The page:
Sydney Rare Book Week will
be held at venues across Sydney from Sunday, 27 October to Saturday, 2
November 2019. There is something for everyone – talks and lectures, walking tours,
exhibitions, hands on workshops, and behind the scenes visits. The free events held here at the University
of Sydney include:
ever used a letterpress? This workshop is an introduction to hand-printing
using the University of Sydney Library’s Piscator Press. The course includes an
overview of the history of letterpress printing, showing examples from our Rare
Books & Special Collections.
Register for your opportunity to try the Piscator Press yourself &
create your own print to take home.
& Special Collections at the University of Sydney Library holds a first
edition copy of Dante’s Divine comedy printed in Venice in 1497. In 2017 a
chance discovery by a Librarian of an inscription and sketch in the back of
this book has revealed the inscription to be a notice of the death of the
elusive Venetian Renaissance artist, Giorgione, and the sketch, of the Madonna
and Child, has since been attributed to him.
Join Jaynie Anderson, Professor Emeritus in Art History at the University of Melbourne, and international expert on Giorgione discussing this remarkable find and its implications for rewriting Venetian art history.
Sydney Rare Book Week will conclude with the Sydney Rare Book Fair at MacLaurin Hall on Friday 1st November 1pm to 7pm & Saturday 2nd November 10am to 4pm.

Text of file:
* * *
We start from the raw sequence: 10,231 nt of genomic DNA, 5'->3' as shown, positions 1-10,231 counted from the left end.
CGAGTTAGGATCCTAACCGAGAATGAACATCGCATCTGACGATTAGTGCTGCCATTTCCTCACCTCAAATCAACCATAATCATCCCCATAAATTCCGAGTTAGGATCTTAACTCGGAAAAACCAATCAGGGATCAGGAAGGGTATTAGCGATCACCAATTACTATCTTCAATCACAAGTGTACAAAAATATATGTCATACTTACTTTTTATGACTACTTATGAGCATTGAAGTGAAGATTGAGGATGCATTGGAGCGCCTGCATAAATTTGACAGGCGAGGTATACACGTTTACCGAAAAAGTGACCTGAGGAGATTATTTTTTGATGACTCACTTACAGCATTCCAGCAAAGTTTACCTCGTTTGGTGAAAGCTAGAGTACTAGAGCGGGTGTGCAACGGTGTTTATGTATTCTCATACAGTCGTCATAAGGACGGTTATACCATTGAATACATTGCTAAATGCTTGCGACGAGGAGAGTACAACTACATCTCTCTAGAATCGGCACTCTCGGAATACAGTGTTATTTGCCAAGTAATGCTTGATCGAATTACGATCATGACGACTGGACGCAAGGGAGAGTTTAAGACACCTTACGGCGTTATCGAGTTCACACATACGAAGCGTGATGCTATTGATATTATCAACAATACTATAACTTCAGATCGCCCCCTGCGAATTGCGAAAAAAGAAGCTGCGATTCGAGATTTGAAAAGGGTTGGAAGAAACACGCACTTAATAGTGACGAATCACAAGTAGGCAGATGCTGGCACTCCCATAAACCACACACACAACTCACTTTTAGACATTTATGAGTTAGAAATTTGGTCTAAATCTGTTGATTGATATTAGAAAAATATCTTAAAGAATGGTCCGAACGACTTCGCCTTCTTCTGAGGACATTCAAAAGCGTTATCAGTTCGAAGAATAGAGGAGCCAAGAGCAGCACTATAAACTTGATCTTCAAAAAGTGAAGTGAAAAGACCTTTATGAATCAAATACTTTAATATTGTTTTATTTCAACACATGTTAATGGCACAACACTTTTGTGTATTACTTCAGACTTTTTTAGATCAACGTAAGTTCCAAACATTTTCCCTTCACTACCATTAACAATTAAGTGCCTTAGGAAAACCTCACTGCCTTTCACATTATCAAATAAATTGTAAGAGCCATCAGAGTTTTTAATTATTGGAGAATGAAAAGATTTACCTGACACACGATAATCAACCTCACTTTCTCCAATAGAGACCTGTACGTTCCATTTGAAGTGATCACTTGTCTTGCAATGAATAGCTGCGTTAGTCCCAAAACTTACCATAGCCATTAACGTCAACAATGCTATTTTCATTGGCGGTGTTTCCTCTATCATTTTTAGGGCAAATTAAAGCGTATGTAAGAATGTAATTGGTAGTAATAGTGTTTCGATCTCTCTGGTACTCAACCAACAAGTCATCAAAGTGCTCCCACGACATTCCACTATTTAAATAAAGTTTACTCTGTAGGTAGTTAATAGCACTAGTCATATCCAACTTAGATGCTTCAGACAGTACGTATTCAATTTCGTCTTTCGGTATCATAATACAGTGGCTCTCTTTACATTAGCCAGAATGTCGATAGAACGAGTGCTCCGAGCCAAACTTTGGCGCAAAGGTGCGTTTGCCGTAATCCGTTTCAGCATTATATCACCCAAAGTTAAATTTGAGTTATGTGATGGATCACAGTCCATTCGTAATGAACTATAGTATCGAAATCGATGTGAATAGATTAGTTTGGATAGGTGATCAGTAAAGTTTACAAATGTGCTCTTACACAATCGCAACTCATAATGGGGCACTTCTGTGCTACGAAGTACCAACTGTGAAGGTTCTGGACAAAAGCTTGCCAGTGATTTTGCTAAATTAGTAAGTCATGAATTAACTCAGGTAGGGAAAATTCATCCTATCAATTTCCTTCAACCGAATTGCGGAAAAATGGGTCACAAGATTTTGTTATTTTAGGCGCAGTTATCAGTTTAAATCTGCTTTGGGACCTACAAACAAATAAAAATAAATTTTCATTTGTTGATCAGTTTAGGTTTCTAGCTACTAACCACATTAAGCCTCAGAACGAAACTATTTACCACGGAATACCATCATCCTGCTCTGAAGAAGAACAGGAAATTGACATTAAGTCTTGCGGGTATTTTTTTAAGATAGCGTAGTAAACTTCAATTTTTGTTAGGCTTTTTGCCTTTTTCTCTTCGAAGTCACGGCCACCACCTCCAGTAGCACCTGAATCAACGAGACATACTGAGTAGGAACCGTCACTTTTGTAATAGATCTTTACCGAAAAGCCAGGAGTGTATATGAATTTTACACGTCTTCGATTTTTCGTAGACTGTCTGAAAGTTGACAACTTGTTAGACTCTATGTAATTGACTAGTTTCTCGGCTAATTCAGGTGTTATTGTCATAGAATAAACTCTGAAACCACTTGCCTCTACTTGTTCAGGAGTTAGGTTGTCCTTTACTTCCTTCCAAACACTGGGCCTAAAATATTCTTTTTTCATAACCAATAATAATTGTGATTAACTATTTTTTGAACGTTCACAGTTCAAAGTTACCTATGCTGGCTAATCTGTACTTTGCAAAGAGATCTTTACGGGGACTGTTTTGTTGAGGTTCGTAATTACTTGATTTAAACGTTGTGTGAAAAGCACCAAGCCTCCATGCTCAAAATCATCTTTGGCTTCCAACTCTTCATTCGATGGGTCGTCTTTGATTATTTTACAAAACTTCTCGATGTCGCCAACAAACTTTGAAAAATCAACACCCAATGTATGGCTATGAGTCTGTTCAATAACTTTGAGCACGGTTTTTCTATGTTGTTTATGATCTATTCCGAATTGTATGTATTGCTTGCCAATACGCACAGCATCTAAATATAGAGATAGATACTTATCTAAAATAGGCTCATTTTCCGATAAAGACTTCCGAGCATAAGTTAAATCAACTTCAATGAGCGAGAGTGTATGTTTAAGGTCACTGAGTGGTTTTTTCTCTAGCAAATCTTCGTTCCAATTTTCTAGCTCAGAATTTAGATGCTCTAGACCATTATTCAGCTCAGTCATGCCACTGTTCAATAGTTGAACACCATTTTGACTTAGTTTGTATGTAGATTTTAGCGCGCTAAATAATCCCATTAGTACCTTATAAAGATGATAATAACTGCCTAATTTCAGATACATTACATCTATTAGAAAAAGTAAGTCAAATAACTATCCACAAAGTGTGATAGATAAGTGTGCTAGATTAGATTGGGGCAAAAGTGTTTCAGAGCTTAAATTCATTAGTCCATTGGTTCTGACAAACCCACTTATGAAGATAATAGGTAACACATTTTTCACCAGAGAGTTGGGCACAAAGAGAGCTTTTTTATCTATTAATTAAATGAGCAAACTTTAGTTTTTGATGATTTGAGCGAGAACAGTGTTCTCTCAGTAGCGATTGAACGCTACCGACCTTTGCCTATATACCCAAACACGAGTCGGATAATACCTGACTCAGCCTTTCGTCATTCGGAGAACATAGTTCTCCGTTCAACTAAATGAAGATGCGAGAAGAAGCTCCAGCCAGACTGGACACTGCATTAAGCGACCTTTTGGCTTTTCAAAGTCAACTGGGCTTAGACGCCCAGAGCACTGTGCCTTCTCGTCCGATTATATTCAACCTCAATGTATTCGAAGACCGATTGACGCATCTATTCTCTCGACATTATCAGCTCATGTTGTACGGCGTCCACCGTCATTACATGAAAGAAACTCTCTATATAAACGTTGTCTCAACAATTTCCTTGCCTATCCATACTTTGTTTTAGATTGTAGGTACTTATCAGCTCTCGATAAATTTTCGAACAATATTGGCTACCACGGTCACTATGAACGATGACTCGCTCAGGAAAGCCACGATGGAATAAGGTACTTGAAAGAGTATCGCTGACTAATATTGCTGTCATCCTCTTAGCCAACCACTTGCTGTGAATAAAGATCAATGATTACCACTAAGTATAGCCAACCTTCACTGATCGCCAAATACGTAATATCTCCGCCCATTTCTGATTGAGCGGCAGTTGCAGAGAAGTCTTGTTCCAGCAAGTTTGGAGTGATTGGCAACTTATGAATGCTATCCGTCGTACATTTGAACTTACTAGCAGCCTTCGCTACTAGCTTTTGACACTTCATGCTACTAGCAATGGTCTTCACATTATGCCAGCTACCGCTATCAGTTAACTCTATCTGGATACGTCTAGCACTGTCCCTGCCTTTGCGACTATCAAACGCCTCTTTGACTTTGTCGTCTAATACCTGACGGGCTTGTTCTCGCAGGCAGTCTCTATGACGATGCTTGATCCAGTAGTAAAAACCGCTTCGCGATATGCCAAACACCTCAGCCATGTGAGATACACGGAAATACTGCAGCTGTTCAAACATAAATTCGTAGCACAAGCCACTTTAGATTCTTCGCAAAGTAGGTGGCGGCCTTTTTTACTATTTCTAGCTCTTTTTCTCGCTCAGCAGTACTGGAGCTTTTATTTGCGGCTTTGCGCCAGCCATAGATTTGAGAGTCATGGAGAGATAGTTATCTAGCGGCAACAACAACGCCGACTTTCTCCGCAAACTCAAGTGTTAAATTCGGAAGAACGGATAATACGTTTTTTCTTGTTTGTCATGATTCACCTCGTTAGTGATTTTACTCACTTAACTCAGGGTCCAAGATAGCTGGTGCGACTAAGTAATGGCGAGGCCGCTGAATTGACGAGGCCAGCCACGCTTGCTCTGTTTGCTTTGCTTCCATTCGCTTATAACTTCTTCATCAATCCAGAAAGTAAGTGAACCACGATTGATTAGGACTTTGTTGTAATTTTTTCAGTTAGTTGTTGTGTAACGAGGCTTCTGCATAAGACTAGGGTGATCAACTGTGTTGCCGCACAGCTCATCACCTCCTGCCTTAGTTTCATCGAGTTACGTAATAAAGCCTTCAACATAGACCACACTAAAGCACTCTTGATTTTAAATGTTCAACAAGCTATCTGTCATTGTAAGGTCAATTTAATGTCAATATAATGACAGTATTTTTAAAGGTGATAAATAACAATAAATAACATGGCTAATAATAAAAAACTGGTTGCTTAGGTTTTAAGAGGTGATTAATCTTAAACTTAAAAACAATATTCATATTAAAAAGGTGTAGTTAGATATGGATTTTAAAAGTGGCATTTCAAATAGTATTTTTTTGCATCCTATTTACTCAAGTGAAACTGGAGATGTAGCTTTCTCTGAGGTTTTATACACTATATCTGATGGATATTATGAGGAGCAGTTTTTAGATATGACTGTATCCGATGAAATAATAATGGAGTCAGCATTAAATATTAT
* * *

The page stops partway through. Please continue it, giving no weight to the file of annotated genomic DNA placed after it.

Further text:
the Australian and New Zealand Association of Antiquarian Booksellers (ANZAAB),
Australian and international booksellers will display a broad, diverse and
interesting selection of books, maps, manuscripts and ephemera, including early
printed books, historical accounts of travel, prints, literature, art,
militaria, and children’s books.
already have your own personal library and wish to add to it or would like to
know more about book collecting, this is your opportunity to explore the world
of rare and antiquarian books with experts in the field.
The University of Sydney Library is delighted to welcome Barbara Campbell as the 2019 Printer in Residence!
With an extensive creative practice spanning printmaking, performance, bookmaking and concept-driven enquiry, Barbara Campbell will take up residency in the Piscator Press workshop during Semester 2.
Her project ‘A Bird is in the Library’ brings together her passion for print techniques, haiku, libraries, and birds. It anticipates engagement with library users in an imaginative journey via letterpress and the architecture of the library and its systems.
Barbara will also hold two interactive open studios and a book launch exhibition at the end of the residency, see details below.